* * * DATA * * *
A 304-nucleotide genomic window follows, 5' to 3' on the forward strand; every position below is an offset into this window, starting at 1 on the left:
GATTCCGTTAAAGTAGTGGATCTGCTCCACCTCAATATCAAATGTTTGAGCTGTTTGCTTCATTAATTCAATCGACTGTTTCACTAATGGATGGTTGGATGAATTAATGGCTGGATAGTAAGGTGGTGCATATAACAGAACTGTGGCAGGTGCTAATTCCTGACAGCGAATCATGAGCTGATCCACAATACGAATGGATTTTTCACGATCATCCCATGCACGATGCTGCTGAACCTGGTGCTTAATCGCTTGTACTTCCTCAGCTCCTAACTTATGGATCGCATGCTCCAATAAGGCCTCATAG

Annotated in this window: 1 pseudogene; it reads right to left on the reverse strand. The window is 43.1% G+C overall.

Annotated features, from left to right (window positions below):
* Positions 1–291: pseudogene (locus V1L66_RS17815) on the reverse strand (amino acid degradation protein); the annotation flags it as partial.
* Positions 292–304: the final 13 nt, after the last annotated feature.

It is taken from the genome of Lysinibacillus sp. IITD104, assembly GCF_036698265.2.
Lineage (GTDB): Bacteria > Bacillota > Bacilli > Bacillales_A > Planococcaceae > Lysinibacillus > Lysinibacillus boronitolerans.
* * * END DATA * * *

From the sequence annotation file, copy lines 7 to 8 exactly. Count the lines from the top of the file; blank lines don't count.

It is taken from the genome of Lysinibacillus sp. IITD104, assembly GCF_036698265.2.
Lineage (GTDB): Bacteria > Bacillota > Bacilli > Bacillales_A > Planococcaceae > Lysinibacillus > Lysinibacillus boronitolerans.